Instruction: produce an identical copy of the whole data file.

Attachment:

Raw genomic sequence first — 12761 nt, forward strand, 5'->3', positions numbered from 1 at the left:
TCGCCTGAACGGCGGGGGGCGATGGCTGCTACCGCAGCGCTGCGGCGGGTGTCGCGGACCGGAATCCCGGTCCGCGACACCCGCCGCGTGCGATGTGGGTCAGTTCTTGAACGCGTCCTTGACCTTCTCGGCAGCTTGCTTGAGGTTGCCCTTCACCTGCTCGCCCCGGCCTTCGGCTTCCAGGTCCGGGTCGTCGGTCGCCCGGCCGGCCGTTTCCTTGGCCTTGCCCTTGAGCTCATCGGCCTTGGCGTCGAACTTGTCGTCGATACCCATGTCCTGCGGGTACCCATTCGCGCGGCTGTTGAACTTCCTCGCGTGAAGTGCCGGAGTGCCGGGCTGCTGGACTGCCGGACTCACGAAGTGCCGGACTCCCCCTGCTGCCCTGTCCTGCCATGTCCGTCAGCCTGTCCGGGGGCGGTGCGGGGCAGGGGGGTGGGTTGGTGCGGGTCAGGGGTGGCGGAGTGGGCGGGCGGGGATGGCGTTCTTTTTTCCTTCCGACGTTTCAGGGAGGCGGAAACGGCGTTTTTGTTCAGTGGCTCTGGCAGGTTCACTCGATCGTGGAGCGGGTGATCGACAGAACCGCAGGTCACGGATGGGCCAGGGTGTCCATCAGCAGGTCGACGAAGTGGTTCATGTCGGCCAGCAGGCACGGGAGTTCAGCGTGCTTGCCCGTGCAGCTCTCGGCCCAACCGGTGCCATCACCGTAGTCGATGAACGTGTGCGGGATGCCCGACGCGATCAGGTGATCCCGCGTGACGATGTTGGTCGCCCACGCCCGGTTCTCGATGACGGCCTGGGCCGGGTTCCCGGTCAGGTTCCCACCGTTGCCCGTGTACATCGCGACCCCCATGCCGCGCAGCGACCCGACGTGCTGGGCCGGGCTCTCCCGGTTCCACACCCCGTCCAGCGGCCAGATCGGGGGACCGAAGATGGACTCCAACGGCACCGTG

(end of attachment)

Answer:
Raw genomic sequence first — 12761 nt, forward strand, 5'->3', positions numbered from 1 at the left:
TCGCCTGAACGGCGGGGGGCGATGGCTGCTACCGCAGCGCTGCGGCGGGTGTCGCGGACCGGAATCCCGGTCCGCGACACCCGCCGCGTGCGATGTGGGTCAGTTCTTGAACGCGTCCTTGACCTTCTCGGCAGCTTGCTTGAGGTTGCCCTTCACCTGCTCGCCCCGGCCTTCGGCTTCCAGGTCCGGGTCGTCGGTCGCCCGGCCGGCCGTTTCCTTGGCCTTGCCCTTGAGCTCATCGGCCTTGGCGTCGAACTTGTCGTCGATACCCATGTCCTGCGGGTACCCATTCGCGCGGCTGTTGAACTTCCTCGCGTGAAGTGCCGGAGTGCCGGGCTGCTGGACTGCCGGACTCACGAAGTGCCGGACTCCCCCTGCTGCCCTGTCCTGCCATGTCCGTCAGCCTGTCCGGGGGCGGTGCGGGGCAGGGGGGTGGGTTGGTGCGGGTCAGGGGTGGCGGAGTGGGCGGGCGGGGATGGCGTTCTTTTTTCCTTCCGACGTTTCAGGGAGGCGGAAACGGCGTTTTTGTTCAGTGGCTCTGGCAGGTTCACTCGATCGTGGAGCGGGTGATCGACAGAACCGCAGGTCACGGATGGGCCAGGGTGTCCATCAGCAGGTCGACGAAGTGGTTCATGTCGGCCAGCAGGCACGGGAGTTCAGCGTGCTTGCCCGTGCAGCTCTCGGCCCAACCGGTGCCATCACCGTAGTCGATGAACGTGTGCGGGATGCCCGACGCGATCAGGTGATCCCGCGTGACGATGTTGGTCGCCCACGCCCGGTTCTCGATGACGGCCTGGGCCGGGTTCCCGGTCAGGTTCCCACCGTTGCCCGTGTACATCGCGACCCCCATGCCGCGCAGCGACCCGACGTGCTGGGCCGGGCTCTCCCGGTTCCACACCCCGTCCAGCGGCCAGATCGGGGGACCGAAGATGGACTCCAACGGCACCGTG